Good morning, and happy Columbus Day! Here are some of the stories we’re following today:
1. Precaution levels questioned after first Ebola transmission in U.S.
A health-care worker who treated Ebola victim Thomas Eric Duncan contracted the virus because of a “breach of protocol,” according to the Centers for Disease Control, leading those in the health-care industry to question if they would be prepared to handle an Ebola case. Officials are also taking a closer look at airports, five of which have or will start advanced Ebola screening on passengers coming from West Africa. But the airport in Brussels, where many passengers pass through on the way from Liberia to the U.S., isn't screening everyone from those flights, passengers told NBC News. Read more in NEWS.
2. Oscar Pistorius sentencing begins
Olympian Oscar Pistorius could receive anything from a suspended sentence and a fine to 15 years in prison after being convicted last month of culpable homicide for the shooting death of his girlfriend. Experts have varying opinions on how long they believe Pistorius will end up in prison, or whether he will get any time at all. The sentencing phase of the months-long trial is expected to last a week. Read more in NEWS.
3. St. Louis protesters plan day of civil disobedience
A weekend of protests and rallies in St. Louis, marking two months since Michael Brown was shot and killed by a police officer, will wrap up on Monday with acts of civil disobedience around the city. On Sunday, about 100 people took part in civil disobedience training to prepare for up to 10 acts of nonviolent protest that organizers say will take place around the city. Read more in NEWS.
4. Angry crowds storm pro-democracy protesters in Hong Kong
Barricades surrounding protesters in Hong Kong were stormed by angry crowds, including taxi drivers who are fed up with the protest zone blocking traffic. Demonstrators have flooded the city's streets since Sept. 28 opposing restrictions on the territory's inaugural 2017 election for its top leader and calling for Chief Executive Leung Chun-ying, the city's leader, to resign. Read more in NEWS.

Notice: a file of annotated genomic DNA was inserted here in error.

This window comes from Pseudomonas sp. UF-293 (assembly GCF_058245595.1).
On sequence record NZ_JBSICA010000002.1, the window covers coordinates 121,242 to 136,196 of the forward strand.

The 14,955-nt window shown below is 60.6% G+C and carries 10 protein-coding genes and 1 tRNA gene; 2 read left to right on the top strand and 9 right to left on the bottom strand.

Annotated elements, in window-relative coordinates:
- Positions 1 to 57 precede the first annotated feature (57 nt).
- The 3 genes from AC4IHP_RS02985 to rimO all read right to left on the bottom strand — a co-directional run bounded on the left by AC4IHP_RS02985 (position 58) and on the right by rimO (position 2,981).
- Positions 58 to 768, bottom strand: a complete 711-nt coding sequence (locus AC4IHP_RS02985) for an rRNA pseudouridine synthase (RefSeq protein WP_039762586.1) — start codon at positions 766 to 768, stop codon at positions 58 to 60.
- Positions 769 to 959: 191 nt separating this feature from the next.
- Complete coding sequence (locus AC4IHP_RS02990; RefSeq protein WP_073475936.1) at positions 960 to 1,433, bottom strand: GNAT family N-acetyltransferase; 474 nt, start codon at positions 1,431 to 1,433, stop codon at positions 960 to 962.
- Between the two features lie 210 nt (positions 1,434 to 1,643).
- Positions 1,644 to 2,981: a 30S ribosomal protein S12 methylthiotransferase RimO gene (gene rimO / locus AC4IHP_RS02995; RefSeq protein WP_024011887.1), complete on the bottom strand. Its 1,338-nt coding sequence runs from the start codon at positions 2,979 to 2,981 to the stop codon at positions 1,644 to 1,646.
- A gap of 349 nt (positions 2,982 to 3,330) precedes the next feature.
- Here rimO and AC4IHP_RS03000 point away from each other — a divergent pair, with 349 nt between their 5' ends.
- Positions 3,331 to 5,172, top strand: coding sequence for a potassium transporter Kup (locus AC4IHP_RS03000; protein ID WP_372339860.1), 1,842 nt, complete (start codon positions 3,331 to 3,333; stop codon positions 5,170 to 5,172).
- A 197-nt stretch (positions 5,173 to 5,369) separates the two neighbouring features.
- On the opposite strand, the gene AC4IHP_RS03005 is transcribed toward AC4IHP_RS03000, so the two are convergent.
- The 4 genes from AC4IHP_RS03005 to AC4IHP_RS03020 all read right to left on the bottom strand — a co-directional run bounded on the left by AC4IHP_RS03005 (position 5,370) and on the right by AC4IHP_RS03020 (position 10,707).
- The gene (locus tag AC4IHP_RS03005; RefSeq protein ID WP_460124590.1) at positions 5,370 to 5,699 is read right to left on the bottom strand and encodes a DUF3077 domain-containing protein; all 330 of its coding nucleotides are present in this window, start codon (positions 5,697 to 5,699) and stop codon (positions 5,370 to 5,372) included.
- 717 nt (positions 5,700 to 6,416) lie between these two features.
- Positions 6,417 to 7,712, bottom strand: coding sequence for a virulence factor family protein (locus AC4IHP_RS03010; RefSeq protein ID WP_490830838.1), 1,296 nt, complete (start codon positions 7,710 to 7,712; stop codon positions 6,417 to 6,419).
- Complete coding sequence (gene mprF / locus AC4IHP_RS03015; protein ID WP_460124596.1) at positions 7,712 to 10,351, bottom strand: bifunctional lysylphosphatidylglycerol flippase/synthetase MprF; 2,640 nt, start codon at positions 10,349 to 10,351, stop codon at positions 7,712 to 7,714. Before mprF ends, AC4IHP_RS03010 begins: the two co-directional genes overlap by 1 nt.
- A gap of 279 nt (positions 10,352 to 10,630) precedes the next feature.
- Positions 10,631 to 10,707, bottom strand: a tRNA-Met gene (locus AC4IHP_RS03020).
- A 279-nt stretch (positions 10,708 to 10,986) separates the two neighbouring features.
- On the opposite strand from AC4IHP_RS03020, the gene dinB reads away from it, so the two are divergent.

5. North Korea wants to move remains of U.S. soldiers
North Korea says the remains of American soldiers killed during the Korean War will be moved due to flood damage, and to make way for construction projects. About 8,000 service-members are listed missing from the war, but the U.S. suspended efforts to recover war remains in North Korea in 2012. Analysts say North Korea is using the statement as a way to make money from the U.S. Read more in NEWS.
6. Parents of ISIS hostage Abdul-Rahman Kassig speak out
Ed and Paula Kassig, the parents of the westerner ISIS militants have threatened to murder next, say they hope he will somehow hear portions of interviews they've done or appearances they've made on television. “That way he’ll know that we haven’t forgotten him, we haven’t abandoned him and we certainly do love him,” his mother said. The interview with NBC News’ Peter Alexander will be broadcast in its entirety on Monday on TODAY. Read more in NEWS.
… What’s trending today?
People are coming back to the U.S. from Oktoberfest, but college-aged people may want to stick around. Germany has abolished tuition fees for college students, and that includes international students. All the pretzels a student can eat, and a free education? Technische Universität Berlin might want to get ready for an influx of American students.